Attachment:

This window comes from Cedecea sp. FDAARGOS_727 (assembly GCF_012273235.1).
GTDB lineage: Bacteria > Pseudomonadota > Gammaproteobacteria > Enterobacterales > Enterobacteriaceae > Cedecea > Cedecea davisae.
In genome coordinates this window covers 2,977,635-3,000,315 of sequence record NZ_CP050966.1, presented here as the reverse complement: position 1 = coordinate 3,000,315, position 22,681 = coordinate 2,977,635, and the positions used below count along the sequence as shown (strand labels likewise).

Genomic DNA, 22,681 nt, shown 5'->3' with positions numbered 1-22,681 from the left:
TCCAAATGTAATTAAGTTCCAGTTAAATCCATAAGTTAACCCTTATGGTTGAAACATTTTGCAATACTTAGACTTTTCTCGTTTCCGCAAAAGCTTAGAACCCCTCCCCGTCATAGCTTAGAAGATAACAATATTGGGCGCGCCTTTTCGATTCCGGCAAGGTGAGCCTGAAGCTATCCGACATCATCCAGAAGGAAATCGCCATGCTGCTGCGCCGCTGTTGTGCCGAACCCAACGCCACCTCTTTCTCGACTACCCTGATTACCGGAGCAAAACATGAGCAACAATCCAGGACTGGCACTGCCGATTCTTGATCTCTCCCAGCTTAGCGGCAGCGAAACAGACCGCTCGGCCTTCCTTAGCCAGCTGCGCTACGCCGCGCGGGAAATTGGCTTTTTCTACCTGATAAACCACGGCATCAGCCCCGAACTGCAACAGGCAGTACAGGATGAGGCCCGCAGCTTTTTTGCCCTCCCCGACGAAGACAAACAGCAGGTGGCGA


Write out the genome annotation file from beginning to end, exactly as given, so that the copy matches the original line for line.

This window comes from Cedecea sp. FDAARGOS_727 (assembly GCF_012273235.1).
GTDB lineage: Bacteria > Pseudomonadota > Gammaproteobacteria > Enterobacterales > Enterobacteriaceae > Cedecea > Cedecea davisae.
In genome coordinates this window covers 2,977,635-3,000,315 of sequence record NZ_CP050966.1, presented here as the reverse complement: position 1 = coordinate 3,000,315, position 22,681 = coordinate 2,977,635, and the positions used below count along the sequence as shown (strand labels likewise).

Genomic DNA, 22,681 nt, shown 5'->3' with positions numbered 1-22,681 from the left:
TCCAAATGTAATTAAGTTCCAGTTAAATCCATAAGTTAACCCTTATGGTTGAAACATTTTGCAATACTTAGACTTTTCTCGTTTCCGCAAAAGCTTAGAACCCCTCCCCGTCATAGCTTAGAAGATAACAATATTGGGCGCGCCTTTTCGATTCCGGCAAGGTGAGCCTGAAGCTATCCGACATCATCCAGAAGGAAATCGCCATGCTGCTGCGCCGCTGTTGTGCCGAACCCAACGCCACCTCTTTCTCGACTACCCTGATTACCGGAGCAAAACATGAGCAACAATCCAGGACTGGCACTGCCGATTCTTGATCTCTCCCAGCTTAGCGGCAGCGAAACAGACCGCTCGGCCTTCCTTAGCCAGCTGCGCTACGCCGCGCGGGAAATTGGCTTTTTCTACCTGATAAACCACGGCATCAGCCCCGAACTGCAACAGGCAGTACAGGATGAGGCCCGCAGCTTTTTTGCCCTCCCCGACGAAGACAAACAGCAGGTGGCGA